Ribosomes are distributed universally all throughout the kingdom of animals and plants. They're also found in prokaryotes. The mammalian RBC is the only cell types devoid of ribosomes. For any given type, the density of ribosomes per unit area is rather constant. It is high in active m protein synthesis cells and low in cells where synthesis of protein is low.
The ribosomes frequently occur freely in the cytoplasm in prokaryotic cells. The ribosomes occur freely in the cytoplasm in eukaryotic cells or remain attached to the outer surface of the endoplasmic reticulum (ER) membrane. They are called free ribosomes if they are not attached to the ER. Free ribosomes represent as protein synthesis sites needed to maintain the cytoplasmic matrix's enzyme composition.
Ribosomes can be observed in all cells containing endoplasmic reticulum. Nearly 100 ribosomes per μ3 are found in rabbit reticulocytes, which corresponds to 1x105 particle per reticulocyte and approximately. 5% of the total cell mass, or approximately 20,000 to 30,000 cell mass. But, if unfavourable nutritional conditions slow the rate of protein synthesis, the number of ribosomes can drop significantly in protein synthesizing cells and bacteria.
RNA and proteins are the main constituents of the ribosomes. The lipids are completely absent or traceable. E. Coli's ribosomes possess almost 60-65% of RNA and 35-40% of their weight protein. Ribosomal RNA differs from tRNA and other RNA classes of most cells in size and base content. In all ribosomes, two types of RNAs are found. They are an essential component and can't be easily removed.
As compared to eukaryotic ribosomes, the prokaryotic ribosomes are smaller. This is attributed to the association of eukaryotic cell ribosomes with cytoplasmic or endoplasmic reticulum. Prokaryotic ribosomes are called 70S ribosomes and have physical dimensions of approximately 14 to 15 nm by 20 nm, with a molecular weight of roughly 2.7 million, and are made of 50S and 30S subunits. The S stands for Svedberg unit in the measurement of ribosomal sedimentation coefficient unit. This is a measure of the velocity of sedimentation in a centrifuge; the faster a particle travels when centrifuged, the higher its Svedberg value or coefficient of sedimentation. The coefficient of sedimentation is a function of the molecular weight, volume and shape of a particle. Normally, heavier and more compact particles have greater numbers of Svedberg or faster sediments. There are smaller bacterial ribosomes than eukaryotic ribosomes. A prokaryotic cell usually only has a few thousand ribosomes, while there are several million in a metabolically active eukaryotic cell, such as a human liver cell. Proteins that work in the cytoplasm are produced by free ribosomes that are suspended there, while proteins that are bound within membranes or intended for export from the cell are assembled by ribosomes that are bound to rough ER.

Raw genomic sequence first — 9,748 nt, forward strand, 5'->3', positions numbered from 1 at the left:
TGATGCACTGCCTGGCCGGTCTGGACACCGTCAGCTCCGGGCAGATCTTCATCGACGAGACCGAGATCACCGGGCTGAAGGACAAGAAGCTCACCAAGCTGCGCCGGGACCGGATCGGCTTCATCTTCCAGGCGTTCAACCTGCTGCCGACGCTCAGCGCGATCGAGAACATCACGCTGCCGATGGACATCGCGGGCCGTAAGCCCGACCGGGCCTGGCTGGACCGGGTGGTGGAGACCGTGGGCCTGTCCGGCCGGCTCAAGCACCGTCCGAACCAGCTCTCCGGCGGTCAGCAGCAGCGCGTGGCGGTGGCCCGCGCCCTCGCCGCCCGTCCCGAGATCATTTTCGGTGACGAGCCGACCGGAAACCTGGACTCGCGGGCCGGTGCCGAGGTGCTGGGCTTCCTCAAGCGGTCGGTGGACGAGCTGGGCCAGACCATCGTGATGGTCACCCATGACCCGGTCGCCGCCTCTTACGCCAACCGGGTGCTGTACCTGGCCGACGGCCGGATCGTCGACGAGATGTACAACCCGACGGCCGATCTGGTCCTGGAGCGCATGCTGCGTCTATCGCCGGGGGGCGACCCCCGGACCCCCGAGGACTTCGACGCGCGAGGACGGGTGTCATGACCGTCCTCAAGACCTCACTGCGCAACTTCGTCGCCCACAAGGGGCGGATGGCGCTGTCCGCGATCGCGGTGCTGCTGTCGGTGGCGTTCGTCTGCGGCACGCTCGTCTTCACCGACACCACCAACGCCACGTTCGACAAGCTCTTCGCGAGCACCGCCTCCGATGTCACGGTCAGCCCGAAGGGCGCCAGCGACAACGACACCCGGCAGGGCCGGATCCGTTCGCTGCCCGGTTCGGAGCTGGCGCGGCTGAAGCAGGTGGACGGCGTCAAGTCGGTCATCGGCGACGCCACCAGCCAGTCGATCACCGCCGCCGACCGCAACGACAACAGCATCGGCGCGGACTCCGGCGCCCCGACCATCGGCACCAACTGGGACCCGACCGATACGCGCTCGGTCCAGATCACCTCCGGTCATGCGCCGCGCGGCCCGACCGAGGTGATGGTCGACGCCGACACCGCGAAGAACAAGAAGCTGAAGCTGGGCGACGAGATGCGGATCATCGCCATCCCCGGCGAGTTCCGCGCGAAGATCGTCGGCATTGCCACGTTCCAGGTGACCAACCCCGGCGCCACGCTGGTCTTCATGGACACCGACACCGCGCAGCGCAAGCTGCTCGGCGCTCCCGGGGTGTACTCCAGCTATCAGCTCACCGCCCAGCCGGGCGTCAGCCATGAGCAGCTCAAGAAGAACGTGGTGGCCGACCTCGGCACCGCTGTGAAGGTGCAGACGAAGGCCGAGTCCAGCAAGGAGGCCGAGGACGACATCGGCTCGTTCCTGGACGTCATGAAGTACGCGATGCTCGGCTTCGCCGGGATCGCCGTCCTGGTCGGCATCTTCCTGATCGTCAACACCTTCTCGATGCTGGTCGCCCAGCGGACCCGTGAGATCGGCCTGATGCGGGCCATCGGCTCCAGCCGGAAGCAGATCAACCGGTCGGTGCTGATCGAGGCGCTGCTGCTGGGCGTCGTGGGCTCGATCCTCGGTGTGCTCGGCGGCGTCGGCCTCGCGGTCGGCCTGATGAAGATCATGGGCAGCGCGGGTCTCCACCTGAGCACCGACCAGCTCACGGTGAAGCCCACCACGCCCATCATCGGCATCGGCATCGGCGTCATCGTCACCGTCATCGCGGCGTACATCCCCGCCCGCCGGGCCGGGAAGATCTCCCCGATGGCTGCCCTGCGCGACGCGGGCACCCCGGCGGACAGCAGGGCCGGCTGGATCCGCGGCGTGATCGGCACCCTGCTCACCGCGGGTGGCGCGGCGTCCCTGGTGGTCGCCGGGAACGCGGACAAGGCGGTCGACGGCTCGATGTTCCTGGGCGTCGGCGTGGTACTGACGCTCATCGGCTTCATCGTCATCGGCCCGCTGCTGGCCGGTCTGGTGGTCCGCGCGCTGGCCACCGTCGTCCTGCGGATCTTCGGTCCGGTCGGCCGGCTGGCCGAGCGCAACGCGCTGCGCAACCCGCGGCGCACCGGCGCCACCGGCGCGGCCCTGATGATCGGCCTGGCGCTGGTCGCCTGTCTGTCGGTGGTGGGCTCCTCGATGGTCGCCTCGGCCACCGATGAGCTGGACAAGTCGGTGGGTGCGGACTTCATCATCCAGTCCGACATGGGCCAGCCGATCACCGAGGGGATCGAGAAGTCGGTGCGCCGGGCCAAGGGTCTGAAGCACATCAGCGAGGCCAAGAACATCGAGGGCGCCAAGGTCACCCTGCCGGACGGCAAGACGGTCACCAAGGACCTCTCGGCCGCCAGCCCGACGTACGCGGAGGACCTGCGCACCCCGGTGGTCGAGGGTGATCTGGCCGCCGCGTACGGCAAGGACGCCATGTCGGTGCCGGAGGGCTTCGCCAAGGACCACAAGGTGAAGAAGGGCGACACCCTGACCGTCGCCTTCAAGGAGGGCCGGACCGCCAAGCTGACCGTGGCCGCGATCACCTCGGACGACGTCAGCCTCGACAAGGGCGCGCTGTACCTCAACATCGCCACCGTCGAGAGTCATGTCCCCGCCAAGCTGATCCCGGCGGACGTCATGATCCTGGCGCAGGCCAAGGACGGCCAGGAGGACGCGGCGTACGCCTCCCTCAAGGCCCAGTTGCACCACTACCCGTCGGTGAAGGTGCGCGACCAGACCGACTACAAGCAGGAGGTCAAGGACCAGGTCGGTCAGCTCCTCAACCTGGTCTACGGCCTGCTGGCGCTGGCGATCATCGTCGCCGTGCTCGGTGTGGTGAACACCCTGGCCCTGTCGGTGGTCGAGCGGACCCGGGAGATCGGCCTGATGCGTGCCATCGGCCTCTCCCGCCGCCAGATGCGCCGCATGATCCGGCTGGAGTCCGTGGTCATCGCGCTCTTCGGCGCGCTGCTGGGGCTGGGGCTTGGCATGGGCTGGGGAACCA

The eukaryotic ribosome (i.e., one not found in mitochondria and chloroplasts) is larger than the prokaryotic 70S ribosome. It is a dimer of the 60S and the 40S subunit, about 22 nm in diameter, and has the sedimentation coefficient of 80S and a molecular weight of 4 million. Eukaryotic ribosomes can be either associated with the endoplasmic reticulum or free in the cytoplasmic matrix. When bound to the endoplasmic reticulum to form rough ER, they are attached through their 60S subunits. Both free and ER-bound ribosomes synthesize proteins. Proteins made on the ribosomes of the RER are often secreted or are inserted into the ER membrane as integral membrane proteins. Free ribosomes are the sites of synthesis for nonsecretory and nonmembrane proteins. Some proteins synthesized by free ribosomes are inserted into organelles such as the nucleus, mitochondrion, and chloroplast. They also assist the transport of proteins into eukaryotic organelles such as mitochondria
When cells are synthesizing a large number of proteins, they must first make a large number of ribosomes. To facilitate this, many hundreds of copies of the portion of the DNA encoding the rRNA are clustered together on the chromosome. By transcribing RNA molecules from this cluster, the cell rapidly generates large numbers of the molecules needed to produce ribosomes. At any given moment, many rRNA molecules dangle from the chromosome at the sites of these clusters of genes that encode rRNA. These proteins are associated with the dangling rRNA molecules. These areas where ribosomes are being assembled are easily visible within the nucleus as one or more dark-staining regions, called nucleoli. Nucleoli can be seen under the light microscope even when the chromosomes are extended, unlike the rest of the chromosomes, which are visible only when condensed.
The main function of ribosomes is to translate the messenger RNA (mRNA) encoded genetic information into proteins.